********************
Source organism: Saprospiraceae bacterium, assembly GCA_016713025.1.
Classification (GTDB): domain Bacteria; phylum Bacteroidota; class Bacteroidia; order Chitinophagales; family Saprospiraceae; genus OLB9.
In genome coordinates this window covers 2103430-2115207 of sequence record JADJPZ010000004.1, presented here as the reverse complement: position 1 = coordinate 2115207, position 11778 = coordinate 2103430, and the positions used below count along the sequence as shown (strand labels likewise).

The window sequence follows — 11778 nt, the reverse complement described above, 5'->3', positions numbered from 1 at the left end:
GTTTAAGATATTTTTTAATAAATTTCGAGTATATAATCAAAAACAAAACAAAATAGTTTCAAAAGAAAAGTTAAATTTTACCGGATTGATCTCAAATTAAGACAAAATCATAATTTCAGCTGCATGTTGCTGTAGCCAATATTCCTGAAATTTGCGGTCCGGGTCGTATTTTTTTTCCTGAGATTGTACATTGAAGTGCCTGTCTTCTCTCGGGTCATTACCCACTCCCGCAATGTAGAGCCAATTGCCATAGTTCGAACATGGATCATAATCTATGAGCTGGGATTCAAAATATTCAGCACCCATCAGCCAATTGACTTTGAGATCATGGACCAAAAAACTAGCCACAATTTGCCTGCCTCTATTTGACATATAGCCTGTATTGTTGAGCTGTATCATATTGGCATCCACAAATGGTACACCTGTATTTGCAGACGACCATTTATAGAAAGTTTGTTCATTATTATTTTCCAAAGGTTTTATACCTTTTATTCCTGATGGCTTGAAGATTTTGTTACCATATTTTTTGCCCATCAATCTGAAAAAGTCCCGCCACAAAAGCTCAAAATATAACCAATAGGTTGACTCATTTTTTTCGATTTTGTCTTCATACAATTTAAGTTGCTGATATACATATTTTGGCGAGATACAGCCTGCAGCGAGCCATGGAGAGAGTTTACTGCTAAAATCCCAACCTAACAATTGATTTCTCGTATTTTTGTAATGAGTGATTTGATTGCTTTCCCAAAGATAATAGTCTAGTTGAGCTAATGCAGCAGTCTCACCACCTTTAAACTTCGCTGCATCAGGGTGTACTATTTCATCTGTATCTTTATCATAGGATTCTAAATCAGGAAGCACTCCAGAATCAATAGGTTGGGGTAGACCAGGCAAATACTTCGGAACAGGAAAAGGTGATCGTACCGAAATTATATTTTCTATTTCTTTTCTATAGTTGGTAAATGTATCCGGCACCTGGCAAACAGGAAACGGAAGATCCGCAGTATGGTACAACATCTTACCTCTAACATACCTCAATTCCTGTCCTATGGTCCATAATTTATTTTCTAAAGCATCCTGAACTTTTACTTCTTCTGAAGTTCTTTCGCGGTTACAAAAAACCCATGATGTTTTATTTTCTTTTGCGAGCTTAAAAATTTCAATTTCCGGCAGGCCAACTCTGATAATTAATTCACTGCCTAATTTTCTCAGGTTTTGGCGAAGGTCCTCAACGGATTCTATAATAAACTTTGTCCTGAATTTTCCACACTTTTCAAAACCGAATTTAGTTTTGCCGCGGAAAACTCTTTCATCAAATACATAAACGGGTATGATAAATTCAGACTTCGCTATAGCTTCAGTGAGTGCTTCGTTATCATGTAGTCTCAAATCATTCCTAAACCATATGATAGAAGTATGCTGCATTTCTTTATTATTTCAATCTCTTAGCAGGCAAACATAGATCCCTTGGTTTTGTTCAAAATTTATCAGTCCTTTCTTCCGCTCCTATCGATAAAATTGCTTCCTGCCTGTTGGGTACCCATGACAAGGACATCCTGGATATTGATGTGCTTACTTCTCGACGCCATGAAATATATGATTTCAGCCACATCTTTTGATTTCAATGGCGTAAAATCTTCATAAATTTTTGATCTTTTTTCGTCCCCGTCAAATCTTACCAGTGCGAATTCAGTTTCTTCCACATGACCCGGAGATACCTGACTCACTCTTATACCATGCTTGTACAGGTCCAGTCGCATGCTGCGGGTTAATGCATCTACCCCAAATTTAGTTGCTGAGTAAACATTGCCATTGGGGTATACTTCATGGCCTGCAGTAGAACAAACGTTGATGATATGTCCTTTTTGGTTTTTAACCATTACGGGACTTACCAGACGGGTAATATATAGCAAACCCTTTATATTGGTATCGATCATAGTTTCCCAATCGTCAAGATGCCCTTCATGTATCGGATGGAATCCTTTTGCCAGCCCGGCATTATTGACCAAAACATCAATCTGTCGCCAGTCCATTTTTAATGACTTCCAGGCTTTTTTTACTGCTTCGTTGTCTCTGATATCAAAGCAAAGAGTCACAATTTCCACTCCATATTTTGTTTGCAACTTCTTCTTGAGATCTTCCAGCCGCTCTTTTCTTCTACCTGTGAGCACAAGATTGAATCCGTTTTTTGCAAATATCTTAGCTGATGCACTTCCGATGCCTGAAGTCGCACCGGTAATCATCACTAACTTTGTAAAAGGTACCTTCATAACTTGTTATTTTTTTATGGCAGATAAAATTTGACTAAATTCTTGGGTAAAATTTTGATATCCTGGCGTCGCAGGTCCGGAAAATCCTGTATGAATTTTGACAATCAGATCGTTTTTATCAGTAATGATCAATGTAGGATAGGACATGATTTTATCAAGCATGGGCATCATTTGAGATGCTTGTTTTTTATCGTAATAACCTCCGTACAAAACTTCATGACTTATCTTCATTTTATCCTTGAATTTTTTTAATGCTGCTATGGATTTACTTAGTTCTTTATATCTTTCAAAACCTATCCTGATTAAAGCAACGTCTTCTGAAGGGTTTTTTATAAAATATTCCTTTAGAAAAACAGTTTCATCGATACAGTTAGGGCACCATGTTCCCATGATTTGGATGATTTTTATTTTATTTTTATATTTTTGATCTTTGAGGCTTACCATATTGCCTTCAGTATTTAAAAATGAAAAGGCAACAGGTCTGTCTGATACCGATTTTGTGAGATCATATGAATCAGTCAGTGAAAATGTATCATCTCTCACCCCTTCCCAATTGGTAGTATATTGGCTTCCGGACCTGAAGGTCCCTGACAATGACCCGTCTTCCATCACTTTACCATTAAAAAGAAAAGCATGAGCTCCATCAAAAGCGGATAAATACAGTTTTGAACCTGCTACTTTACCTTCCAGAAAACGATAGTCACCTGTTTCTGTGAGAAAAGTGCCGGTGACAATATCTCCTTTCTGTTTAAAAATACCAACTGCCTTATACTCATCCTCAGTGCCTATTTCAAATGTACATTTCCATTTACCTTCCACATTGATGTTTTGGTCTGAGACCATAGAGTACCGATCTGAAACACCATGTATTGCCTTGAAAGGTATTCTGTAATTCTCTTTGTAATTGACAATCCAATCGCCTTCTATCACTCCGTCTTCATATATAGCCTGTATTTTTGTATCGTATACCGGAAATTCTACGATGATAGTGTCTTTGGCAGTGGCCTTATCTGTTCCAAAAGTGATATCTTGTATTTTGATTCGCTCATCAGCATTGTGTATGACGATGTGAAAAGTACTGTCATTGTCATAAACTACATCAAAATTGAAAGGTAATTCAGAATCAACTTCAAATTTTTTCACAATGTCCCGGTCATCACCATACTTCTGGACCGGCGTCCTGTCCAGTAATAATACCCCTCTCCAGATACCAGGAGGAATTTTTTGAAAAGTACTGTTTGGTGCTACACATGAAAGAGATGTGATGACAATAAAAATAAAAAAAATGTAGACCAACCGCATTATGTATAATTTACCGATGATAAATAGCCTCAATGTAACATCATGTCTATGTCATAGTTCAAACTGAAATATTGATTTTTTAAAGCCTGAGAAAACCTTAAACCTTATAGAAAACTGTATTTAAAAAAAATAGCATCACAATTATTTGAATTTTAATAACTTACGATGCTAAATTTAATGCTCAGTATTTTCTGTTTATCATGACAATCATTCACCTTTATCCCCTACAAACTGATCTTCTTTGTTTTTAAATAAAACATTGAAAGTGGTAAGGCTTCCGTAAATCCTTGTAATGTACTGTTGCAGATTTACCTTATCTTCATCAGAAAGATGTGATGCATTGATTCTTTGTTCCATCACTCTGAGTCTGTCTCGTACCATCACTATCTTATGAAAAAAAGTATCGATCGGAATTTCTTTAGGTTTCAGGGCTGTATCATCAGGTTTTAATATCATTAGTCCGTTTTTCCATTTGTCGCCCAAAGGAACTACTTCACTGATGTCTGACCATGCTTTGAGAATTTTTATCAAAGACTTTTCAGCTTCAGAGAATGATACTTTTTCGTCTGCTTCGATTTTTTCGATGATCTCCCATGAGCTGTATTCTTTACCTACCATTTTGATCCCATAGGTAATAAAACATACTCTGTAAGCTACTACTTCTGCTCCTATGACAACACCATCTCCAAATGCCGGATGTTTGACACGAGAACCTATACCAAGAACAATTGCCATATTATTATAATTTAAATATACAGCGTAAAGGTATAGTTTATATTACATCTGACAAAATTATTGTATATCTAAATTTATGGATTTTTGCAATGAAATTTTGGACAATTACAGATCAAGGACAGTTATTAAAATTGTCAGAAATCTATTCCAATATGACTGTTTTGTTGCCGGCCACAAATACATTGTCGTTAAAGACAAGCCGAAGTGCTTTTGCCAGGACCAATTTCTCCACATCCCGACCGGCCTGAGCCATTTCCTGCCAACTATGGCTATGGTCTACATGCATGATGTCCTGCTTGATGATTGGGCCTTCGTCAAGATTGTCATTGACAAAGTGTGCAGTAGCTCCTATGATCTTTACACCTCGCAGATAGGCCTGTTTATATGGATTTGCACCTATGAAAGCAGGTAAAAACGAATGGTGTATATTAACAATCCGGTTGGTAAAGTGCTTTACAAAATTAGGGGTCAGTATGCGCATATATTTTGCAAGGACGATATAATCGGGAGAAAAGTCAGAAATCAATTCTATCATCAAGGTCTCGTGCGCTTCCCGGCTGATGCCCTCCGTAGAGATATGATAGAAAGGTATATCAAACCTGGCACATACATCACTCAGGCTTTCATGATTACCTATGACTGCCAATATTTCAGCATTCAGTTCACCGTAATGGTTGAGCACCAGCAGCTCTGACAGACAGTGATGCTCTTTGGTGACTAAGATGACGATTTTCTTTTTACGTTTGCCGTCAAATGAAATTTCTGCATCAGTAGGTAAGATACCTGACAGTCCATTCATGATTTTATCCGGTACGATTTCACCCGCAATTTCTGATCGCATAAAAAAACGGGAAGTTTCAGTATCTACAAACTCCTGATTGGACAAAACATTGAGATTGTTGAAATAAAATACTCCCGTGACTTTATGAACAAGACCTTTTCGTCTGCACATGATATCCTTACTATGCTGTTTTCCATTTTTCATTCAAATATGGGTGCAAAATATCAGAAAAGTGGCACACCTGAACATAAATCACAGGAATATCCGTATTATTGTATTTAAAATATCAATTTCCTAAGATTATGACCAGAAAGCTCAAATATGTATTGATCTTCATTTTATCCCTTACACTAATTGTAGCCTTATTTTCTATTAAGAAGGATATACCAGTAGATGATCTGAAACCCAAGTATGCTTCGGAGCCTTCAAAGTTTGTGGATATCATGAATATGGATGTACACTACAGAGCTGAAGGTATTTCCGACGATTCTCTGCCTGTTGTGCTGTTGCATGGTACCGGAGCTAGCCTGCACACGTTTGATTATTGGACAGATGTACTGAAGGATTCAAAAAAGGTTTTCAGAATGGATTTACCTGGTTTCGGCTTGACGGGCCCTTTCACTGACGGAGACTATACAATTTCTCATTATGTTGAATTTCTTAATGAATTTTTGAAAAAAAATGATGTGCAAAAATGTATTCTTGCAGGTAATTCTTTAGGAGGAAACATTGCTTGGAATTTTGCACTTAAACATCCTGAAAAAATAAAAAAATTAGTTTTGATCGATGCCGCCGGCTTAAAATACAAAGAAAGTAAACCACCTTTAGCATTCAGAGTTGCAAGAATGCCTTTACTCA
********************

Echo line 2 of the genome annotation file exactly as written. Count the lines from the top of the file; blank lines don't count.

Classification (GTDB): domain Bacteria; phylum Bacteroidota; class Bacteroidia; order Chitinophagales; family Saprospiraceae; genus OLB9.